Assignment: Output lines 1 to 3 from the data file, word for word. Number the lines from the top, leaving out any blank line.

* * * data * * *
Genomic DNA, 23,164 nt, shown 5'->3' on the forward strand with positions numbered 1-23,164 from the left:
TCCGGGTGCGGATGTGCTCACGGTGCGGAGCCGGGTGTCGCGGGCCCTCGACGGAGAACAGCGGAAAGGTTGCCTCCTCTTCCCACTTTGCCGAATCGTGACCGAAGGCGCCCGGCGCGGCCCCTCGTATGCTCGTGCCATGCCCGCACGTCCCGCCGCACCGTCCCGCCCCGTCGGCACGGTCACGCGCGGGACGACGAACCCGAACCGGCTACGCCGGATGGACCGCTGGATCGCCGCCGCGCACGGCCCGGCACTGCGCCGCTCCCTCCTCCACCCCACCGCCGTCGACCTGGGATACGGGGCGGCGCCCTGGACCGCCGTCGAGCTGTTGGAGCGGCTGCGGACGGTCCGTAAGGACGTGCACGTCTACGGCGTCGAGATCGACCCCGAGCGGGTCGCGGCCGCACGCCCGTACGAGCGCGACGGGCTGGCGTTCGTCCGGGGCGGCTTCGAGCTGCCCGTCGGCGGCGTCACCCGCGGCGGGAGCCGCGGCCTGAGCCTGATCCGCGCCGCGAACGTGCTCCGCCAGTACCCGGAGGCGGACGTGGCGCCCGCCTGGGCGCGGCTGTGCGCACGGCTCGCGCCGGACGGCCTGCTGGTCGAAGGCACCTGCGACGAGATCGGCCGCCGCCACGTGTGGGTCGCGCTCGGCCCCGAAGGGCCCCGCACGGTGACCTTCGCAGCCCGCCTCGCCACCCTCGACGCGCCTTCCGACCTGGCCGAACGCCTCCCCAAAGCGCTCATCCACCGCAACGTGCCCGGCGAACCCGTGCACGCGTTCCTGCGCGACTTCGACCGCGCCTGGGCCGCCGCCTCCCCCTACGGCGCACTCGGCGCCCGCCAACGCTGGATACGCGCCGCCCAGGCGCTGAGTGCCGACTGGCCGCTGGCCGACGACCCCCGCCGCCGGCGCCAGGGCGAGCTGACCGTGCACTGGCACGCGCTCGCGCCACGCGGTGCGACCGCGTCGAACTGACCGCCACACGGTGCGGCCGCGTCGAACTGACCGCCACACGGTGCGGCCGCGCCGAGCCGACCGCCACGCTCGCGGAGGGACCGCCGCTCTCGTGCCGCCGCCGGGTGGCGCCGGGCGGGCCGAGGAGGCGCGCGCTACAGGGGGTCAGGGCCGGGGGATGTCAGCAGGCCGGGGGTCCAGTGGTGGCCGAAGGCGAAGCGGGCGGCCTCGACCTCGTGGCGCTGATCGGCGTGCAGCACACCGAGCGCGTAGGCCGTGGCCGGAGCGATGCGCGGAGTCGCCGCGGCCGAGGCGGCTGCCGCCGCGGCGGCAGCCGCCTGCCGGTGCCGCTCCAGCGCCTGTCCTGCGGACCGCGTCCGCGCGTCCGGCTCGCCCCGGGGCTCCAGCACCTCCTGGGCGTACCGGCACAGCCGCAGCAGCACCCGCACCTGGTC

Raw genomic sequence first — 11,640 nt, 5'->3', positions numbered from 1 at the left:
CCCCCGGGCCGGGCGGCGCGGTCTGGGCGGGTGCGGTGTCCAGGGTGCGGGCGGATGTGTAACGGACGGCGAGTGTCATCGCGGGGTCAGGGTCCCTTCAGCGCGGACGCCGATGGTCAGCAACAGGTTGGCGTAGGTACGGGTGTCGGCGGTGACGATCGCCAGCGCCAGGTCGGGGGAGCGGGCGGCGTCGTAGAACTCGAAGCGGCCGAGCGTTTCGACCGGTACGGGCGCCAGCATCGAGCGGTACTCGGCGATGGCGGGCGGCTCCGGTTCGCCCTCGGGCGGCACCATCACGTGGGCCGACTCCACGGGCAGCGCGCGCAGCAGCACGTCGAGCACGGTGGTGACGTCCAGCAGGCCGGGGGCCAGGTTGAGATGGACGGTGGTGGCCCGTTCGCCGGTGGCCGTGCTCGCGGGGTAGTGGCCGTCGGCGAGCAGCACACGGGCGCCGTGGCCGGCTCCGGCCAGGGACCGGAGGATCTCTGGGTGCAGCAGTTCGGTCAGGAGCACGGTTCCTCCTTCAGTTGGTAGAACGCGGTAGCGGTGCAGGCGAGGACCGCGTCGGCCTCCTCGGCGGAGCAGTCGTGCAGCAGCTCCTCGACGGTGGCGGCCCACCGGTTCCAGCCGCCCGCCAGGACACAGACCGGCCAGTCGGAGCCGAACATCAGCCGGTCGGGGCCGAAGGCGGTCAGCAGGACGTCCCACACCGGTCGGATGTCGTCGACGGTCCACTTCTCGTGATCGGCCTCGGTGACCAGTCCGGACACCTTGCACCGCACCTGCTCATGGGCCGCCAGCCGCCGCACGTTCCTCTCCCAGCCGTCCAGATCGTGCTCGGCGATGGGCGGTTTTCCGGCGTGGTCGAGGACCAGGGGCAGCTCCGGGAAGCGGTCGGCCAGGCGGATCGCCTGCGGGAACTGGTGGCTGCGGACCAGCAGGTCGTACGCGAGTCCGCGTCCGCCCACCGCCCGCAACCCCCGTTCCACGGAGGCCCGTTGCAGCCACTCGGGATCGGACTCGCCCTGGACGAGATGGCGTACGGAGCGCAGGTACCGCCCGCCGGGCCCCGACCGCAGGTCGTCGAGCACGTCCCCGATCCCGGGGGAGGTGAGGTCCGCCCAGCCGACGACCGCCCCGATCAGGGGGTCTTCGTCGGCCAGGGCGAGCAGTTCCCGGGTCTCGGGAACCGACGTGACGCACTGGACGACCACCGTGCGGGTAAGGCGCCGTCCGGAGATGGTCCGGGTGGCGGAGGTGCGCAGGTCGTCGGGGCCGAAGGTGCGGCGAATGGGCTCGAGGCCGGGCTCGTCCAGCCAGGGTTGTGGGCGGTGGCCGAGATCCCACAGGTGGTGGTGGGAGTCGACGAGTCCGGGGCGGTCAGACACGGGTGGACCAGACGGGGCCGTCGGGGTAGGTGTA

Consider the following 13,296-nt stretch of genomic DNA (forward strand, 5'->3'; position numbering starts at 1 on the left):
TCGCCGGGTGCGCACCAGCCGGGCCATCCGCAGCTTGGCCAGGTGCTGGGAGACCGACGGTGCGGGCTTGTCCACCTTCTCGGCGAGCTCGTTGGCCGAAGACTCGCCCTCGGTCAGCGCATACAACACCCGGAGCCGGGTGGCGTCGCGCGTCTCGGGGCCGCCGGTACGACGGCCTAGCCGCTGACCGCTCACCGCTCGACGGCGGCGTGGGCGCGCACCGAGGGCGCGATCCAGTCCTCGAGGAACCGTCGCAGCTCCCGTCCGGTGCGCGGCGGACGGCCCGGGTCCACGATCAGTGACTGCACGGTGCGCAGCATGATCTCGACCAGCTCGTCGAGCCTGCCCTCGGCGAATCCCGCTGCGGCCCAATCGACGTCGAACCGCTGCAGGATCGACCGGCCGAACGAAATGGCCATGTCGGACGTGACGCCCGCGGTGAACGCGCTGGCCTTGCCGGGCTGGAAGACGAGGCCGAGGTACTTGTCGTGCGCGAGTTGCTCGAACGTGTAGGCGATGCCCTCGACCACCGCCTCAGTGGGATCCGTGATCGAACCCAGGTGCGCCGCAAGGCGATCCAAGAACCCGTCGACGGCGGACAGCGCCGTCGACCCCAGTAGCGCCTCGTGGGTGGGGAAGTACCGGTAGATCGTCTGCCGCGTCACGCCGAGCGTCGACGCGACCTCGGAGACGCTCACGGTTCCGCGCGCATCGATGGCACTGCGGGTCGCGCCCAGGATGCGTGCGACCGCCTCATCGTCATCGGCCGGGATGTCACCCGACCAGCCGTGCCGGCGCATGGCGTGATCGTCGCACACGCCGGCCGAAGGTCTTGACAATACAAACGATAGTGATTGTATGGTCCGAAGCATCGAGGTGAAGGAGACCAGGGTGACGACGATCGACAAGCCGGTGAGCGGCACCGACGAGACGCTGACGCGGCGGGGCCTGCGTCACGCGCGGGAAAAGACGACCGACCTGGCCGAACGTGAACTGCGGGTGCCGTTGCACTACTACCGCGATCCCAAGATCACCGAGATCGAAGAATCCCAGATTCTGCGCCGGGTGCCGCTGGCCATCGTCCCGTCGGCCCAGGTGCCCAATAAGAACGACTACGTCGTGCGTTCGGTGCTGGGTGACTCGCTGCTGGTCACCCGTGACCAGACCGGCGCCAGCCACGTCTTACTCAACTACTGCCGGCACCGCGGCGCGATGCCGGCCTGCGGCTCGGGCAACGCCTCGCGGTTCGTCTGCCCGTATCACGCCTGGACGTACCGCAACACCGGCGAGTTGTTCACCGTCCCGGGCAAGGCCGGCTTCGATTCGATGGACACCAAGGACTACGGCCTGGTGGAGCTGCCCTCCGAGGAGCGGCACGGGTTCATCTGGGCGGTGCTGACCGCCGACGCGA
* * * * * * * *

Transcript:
Genomic DNA, 23,164 nt, shown 5'->3' on the forward strand with positions numbered 1-23,164 from the left:
TCCGGGTGCGGATGTGCTCACGGTGCGGAGCCGGGTGTCGCGGGCCCTCGACGGAGAACAGCGGAAAGGTTGCCTCCTCTTCCCACTTTGCCGAATCGTGACCGAAGGCGCCCGGCGCGGCCCCTCGTATGCTCGTGCCATGCCCGCACGTCCCGCCGCACCGTCCCGCCCCGTCGGCACGGTCACGCGCGGGACGACGAACCCGAACCGGCTACGCCGGATGGACCGCTGGATCGCCGCCGCGCACGGCCCGGCACTGCGCCGCTCCCTCCTCCACCCCACCGCCGTCGACCTGGGATACGGGGCGGCGCCCTGGACCGCCGTCGAGCTGTTGGAGCGGCTGCGGACGGTCCGTAAGGACGTGCACGTCTACGGCGTCGAGATCGACCCCGAGCGGGTCGCGGCCGCACGCCCGTACGAGCGCGACGGGCTGGCGTTCGTCCGGGGCGGCTTCGAGCTGCCCGTCGGCGGCGTCACCCGCGGCGGGAGCCGCGGCCTGAGCCTGATCCGCGCCGCGAACGTGCTCCGCCAGTACCCGGAGGCGGACGTGGCGCCCGCCTGGGCGCGGCTGTGCGCACGGCTCGCGCCGGACGGCCTGCTGGTCGAAGGCACCTGCGACGAGATCGGCCGCCGCCACGTGTGGGTCGCGCTCGGCCCCGAAGGGCCCCGCACGGTGACCTTCGCAGCCCGCCTCGCCACCCTCGACGCGCCTTCCGACCTGGCCGAACGCCTCCCCAAAGCGCTCATCCACCGCAACGTGCCCGGCGAACCCGTGCACGCGTTCCTGCGCGACTTCGACCGCGCCTGGGCCGCCGCCTCCCCCTACGGCGCACTCGGCGCCCGCCAACGCTGGATACGCGCCGCCCAGGCGCTGAGTGCCGACTGGCCGCTGGCCGACGACCCCCGCCGCCGGCGCCAGGGCGAGCTGACCGTGCACTGGCACGCGCTCGCGCCACGCGGTGCGACCGCGTCGAACTGACCGCCACACGGTGCGGCCGCGTCGAACTGACCGCCACACGGTGCGGCCGCGCCGAGCCGACCGCCACGCTCGCGGAGGGACCGCCGCTCTCGTGCCGCCGCCGGGTGGCGCCGGGCGGGCCGAGGAGGCGCGCGCTACAGGGGGTCAGGGCCGGGGGATGTCAGCAGGCCGGGGGTCCAGTGGTGGCCGAAGGCGAAGCGGGCGGCCTCGACCTCGTGGCGCTGATCGGCGTGCAGCACACCGAGCGCGTAGGCCGTGGCCGGAGCGATGCGCGGAGTCGCCGCGGCCGAGGCGGCTGCCGCCGCGGCGGCAGCCGCCTGCCGGTGCCGCTCCAGCGCCTGTCCTGCGGACCGCGTCCGCGCGTCCGGCTCGCCCCGGGGCTCCAGCACCTCCTGGGCGTACCGGCACAGCCGCAGCAGCACCCGCACCTGGTC

Raw genomic sequence first — 11,640 nt, 5'->3', positions numbered from 1 at the left: